Review of the film Casino Royale.
Movie night last night was to go see Casino Royale, the new James Bond film with Daniel Craig as the new Bond, the producers having ousted Pierce Brosnan, the Bond of the 90s.
(John Scalzi wrote a nice eulogy for Brosnan’s time as Bond. One thing he doesn’t mention – but which I recall from the late 80s – is that Brosnan wanted to be the Bond to follow Roger Moore, but his contractual commitment to Remington Steele caused the producers to choose Timothy Dalton instead – to no small fan outcry.)
Honestly, the only two Bond films I’ve seen in the theater since the Roger Moore days were The Living Daylights (1987) and The World is Not Enough (1999), but I’ve enjoyed the Bondfests on SpikeTV so much the last couple of years that I was pretty enthusiastic about seeing the new one.
Bond uncovers an ongoing plot by the investor Le Chiffre (Mads Mikkelson), who short-sells stocks whose companies he knows will be the target of terrorist attacks. Bond foils one such plot by one of Le Chiffre’s agents, forcing Le Chiffre to play at a $150M Texas Hold ‘Em poker tournament at the Casino Royale to recoup his losses to pay back his investors (who are themselves not very nice men). Bond is accompanied by Vesper Lynd (Eva Green), a government accountant overseeing the funds used to enter Bond in the tournament.
Casino Royale is sort-of presented as Bond’s first mission: The film’s teaser shows him getting his first two kills to achieve double-0 status. The film is then broken into four parts: First, chasing a lone bomber in Madagascar, which leads him to a plot to destroy a prototype airplane in Miami. Then the casino sequence in Montenegro, and finally a concluding sequence in which Bond falls for Vesper in a big way. The running theme of the story is of Bond’s coldness towards others, and the emotional armor he employs to allow him to do his job.
Daniel Craig as Bond is not bad. Having seen previews of the film for weeks, he kept reminding me of someone. Finally, I realized who:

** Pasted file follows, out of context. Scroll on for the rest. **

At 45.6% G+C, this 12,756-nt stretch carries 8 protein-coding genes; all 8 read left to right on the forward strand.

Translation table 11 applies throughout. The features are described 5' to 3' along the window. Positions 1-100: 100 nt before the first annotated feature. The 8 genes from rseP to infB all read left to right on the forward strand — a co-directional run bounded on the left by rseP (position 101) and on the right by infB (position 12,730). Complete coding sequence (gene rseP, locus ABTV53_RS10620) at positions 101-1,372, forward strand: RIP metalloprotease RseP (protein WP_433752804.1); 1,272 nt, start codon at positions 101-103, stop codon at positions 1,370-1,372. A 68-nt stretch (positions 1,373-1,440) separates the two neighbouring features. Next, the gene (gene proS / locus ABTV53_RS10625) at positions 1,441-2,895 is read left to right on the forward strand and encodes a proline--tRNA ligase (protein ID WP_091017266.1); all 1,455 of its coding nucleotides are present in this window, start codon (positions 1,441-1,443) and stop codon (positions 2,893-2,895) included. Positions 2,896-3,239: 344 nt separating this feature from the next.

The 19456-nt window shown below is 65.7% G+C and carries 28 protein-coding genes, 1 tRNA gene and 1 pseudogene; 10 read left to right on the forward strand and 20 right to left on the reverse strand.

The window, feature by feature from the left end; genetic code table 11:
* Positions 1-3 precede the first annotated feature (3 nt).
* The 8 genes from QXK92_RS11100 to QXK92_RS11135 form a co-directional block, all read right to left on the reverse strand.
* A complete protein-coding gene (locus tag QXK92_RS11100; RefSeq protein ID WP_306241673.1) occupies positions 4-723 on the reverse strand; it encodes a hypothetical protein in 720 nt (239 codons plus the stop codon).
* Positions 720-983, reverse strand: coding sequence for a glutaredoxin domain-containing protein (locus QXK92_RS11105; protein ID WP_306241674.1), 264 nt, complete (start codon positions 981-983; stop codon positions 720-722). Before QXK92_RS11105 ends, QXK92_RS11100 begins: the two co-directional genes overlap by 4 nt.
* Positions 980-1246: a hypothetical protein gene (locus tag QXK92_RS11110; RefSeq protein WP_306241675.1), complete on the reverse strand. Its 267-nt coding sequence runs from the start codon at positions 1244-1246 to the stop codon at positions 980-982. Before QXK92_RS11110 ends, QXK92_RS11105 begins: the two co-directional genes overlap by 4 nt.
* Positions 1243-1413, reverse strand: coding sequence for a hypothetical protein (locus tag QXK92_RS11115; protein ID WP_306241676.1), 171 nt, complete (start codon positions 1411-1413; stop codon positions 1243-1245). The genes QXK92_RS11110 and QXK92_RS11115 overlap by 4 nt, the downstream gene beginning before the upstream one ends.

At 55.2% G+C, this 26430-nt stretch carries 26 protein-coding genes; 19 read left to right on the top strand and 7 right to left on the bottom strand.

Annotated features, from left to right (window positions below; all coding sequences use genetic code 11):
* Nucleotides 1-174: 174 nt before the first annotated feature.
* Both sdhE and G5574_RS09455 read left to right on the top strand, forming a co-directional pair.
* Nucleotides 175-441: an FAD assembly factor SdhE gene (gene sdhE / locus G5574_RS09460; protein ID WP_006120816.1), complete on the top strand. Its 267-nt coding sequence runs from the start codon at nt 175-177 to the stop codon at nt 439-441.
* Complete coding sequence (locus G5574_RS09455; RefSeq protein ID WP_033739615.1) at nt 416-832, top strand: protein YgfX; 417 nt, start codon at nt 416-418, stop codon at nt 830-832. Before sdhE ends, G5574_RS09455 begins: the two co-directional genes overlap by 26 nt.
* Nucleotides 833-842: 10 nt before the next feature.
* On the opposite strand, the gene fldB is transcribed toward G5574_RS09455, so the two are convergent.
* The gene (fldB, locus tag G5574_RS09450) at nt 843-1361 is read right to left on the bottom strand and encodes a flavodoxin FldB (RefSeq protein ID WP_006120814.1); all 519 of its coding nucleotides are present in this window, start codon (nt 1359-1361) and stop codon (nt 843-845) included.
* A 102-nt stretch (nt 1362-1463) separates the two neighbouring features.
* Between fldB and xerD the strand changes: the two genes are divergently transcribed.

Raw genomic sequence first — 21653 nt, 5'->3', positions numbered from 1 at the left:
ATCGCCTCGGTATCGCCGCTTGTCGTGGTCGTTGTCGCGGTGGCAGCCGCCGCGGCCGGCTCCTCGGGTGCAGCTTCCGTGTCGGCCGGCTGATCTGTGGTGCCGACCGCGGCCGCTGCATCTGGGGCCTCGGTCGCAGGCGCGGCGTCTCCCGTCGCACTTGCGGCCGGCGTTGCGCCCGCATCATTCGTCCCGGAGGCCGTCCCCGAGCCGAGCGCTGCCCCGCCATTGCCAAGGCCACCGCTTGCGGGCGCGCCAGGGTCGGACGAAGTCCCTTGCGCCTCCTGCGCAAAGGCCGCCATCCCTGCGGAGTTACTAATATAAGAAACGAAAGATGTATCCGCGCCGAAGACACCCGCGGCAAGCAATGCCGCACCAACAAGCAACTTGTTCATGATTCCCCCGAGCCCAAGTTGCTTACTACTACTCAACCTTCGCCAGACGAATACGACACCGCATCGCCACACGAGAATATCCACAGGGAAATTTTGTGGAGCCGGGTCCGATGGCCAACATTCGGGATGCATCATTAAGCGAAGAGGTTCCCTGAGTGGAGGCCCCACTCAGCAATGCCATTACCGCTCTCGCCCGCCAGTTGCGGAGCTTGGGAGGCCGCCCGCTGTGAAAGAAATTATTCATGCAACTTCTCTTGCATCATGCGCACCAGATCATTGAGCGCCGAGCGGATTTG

On the left, Daniel Craig. On the right, Patrick McGoohan in The Prisoner: Similar heavy brows, similar shapes to their noses and mouths. On screen the resemblance is even more clear, I thought.
My main complaint about Craig’s performance is that he doesn’t have the sense of humor that previous actors have brought to the character. Many of my favorite Connery moments involve his expression of “oh dear, this is going reather badly for you, isn’t it?”, and while Roger Moore could admittedly be over-the-top, he still had a good comic sense when presented with good material. Craig really does come across as ruthless and humorless, and while it’s not true that he never smiles, it seems almost unconvincing when he does.
But maybe it’s the script’s fault: The story is brutal, almost unrelentingly so. Certainly with 40 years of history behind it, including some pretty ludicrous plot premises, there’s a lot to live up to, and Casino Royale almost self-consciously works to break with tradition. There are no gadgets, no Q, and very little witty banter. There’s plenty of action, though, and at times the film feels very much like From Russia With Love (one of my favorites).
But I think the film gets away from some of what makes Bond films fun: The series isn’t really about the glamour or the women; fundamentally, Bond is a consummate professional, but he also cares, because he’s not just a killer, his job is to protect his country and its citizens. He may keep people at arm’s length emotionally, but he’s more than just a “blunt instrument”, as M (Judi Dench) calls him at one point. I think the script tries to recreate Craig as a Bond who is less fun to watch than his predecessors.
All that said, the film is often a lot of fun, with some amazing action sequences: The pursuit of the bomber in Madagascar is fantastic, and the chase at the Miami airport is equally terrific, the latter feeling more like a Bond film than any other scene in the film. The Casino Royale sequence has many interesting elements, but kind of goes on too long, with too many twists and turns and diversions. And then the denouement is almost agonizing, because you know that any woman who Bond genuinely falls for is doomed (c.f. On Her Majesty’s Secret Service). The final shootout is actually not as strong as some earlier fights, although it’s not bad.
(Mean Gene writes about the film from a poker standpoint. I was pretty impressed with the level of detail of the mechanics of playing poker they worked into the film.)
The plot didn’t make a whole lot of sense. Why Bond was in Madagascar to start with was unclear, and the trail leading up the chain of the conspirators was pretty thin, I thought. I didn’t see the point of going through with the whole poker tournament, either, from MI6’s standpoint. There never seemed to be much of a plan, and intent to follow up after the tournament was over. But strong motivation has not always been a big concern in the Bond films.
Overall I enjoyed the film, but I agree with Debbi who said afterwards that it didn’t feel like a Bond film. It may take another film or two for me to decide what I really think of Daniel Craig. Casino Royale was fun, but it had its flaws. I’ll be curious to see if they correct them in the next film, or if they continue to take the series in a new direction.